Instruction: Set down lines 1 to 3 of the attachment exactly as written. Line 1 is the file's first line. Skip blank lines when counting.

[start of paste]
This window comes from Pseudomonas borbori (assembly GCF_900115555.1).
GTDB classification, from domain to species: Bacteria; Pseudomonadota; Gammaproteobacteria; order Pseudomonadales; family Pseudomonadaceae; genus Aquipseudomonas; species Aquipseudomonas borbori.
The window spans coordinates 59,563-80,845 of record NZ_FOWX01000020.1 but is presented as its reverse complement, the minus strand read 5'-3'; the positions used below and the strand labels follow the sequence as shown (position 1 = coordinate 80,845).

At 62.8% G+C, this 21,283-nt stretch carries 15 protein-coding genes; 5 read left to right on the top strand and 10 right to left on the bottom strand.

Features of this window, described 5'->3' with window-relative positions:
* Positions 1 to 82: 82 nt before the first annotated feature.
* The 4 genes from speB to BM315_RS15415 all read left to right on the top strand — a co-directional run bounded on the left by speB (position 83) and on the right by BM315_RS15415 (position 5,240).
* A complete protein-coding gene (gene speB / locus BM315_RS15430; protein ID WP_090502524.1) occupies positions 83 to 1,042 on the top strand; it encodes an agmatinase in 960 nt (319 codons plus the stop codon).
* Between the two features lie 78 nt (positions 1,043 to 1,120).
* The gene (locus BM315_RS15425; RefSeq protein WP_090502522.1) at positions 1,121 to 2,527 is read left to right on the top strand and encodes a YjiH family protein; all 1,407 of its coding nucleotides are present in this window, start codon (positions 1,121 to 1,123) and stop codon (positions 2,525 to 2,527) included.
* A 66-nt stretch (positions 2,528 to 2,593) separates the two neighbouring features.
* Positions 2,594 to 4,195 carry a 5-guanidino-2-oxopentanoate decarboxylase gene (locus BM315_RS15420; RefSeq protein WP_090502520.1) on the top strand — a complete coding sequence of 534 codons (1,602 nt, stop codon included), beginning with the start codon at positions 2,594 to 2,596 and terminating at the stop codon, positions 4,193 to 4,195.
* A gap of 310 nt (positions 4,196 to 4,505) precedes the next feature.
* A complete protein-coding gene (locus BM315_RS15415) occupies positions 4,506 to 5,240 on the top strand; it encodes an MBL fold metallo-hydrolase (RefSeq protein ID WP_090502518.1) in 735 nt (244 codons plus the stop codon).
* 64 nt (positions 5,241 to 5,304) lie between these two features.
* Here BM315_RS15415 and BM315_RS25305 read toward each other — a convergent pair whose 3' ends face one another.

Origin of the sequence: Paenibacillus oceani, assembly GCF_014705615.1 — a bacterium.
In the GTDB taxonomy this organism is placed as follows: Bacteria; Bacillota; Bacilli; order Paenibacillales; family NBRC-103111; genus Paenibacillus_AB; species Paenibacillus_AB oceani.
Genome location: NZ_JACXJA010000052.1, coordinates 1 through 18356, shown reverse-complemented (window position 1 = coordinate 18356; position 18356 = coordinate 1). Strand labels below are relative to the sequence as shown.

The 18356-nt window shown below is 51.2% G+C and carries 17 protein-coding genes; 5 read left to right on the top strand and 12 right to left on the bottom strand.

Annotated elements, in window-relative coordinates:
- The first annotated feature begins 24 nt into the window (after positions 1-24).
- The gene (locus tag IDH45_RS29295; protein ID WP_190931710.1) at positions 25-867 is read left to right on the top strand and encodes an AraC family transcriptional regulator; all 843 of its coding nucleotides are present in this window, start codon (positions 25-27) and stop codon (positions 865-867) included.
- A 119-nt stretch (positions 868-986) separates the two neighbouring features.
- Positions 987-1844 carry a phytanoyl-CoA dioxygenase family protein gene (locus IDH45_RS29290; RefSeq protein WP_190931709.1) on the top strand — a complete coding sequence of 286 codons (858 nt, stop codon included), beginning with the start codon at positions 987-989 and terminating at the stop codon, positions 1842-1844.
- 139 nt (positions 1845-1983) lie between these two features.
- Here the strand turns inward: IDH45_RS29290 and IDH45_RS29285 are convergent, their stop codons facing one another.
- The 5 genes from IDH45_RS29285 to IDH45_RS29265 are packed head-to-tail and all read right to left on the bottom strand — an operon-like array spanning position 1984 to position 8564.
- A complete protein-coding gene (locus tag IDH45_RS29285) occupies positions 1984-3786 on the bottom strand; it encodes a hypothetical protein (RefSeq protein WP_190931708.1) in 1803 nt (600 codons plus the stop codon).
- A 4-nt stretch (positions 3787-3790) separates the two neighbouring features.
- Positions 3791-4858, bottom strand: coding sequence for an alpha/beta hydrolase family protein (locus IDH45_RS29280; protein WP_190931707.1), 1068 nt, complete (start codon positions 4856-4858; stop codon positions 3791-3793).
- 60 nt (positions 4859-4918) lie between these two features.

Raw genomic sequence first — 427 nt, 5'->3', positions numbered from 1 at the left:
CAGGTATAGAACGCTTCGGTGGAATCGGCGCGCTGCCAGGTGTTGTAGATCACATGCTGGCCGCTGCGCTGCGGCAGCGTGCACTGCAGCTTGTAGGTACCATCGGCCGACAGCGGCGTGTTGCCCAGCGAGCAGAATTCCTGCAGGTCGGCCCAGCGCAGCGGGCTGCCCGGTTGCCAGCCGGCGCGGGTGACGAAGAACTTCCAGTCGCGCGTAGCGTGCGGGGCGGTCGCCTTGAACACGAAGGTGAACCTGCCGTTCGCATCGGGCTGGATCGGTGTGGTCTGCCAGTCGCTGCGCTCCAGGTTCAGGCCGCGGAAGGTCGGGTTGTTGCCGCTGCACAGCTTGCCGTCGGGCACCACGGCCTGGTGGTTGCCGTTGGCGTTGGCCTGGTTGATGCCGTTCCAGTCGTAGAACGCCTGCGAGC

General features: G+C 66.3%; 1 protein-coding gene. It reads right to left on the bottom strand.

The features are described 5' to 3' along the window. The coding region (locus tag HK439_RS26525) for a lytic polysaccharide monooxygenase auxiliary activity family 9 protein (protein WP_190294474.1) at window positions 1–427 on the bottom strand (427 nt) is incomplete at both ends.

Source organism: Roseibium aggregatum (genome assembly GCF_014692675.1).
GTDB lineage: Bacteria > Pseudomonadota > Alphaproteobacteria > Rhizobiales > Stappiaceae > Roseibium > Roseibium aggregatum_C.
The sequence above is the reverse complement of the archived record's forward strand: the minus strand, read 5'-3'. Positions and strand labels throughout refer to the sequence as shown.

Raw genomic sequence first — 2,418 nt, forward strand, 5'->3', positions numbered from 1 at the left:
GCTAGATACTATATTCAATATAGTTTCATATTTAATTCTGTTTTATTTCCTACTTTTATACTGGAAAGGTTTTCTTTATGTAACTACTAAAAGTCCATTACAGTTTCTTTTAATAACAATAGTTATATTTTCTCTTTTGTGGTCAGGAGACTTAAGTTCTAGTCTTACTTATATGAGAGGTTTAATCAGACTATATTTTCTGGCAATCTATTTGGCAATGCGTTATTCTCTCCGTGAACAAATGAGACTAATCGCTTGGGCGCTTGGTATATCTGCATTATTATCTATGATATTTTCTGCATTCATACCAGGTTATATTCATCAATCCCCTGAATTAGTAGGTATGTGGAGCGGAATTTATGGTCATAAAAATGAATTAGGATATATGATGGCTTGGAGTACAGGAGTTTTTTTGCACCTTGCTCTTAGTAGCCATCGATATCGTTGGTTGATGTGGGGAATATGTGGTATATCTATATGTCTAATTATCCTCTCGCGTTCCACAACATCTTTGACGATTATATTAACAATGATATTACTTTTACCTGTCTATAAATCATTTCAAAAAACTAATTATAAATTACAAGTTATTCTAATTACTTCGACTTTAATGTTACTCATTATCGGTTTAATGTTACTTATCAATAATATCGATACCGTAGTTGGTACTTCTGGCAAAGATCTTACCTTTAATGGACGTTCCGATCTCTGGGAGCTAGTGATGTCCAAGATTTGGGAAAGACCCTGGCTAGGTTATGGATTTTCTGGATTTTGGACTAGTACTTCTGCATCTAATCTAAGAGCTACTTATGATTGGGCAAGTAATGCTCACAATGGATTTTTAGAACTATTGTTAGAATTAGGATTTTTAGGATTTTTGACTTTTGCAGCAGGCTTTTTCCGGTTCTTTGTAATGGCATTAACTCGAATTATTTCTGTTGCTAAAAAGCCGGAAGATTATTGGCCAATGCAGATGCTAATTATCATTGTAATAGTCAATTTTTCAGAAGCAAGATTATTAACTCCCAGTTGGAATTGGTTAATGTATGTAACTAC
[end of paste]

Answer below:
This window comes from Pseudomonas borbori (assembly GCF_900115555.1).
GTDB classification, from domain to species: Bacteria; Pseudomonadota; Gammaproteobacteria; order Pseudomonadales; family Pseudomonadaceae; genus Aquipseudomonas; species Aquipseudomonas borbori.
The window spans coordinates 59,563-80,845 of record NZ_FOWX01000020.1 but is presented as its reverse complement, the minus strand read 5'-3'; the positions used below and the strand labels follow the sequence as shown (position 1 = coordinate 80,845).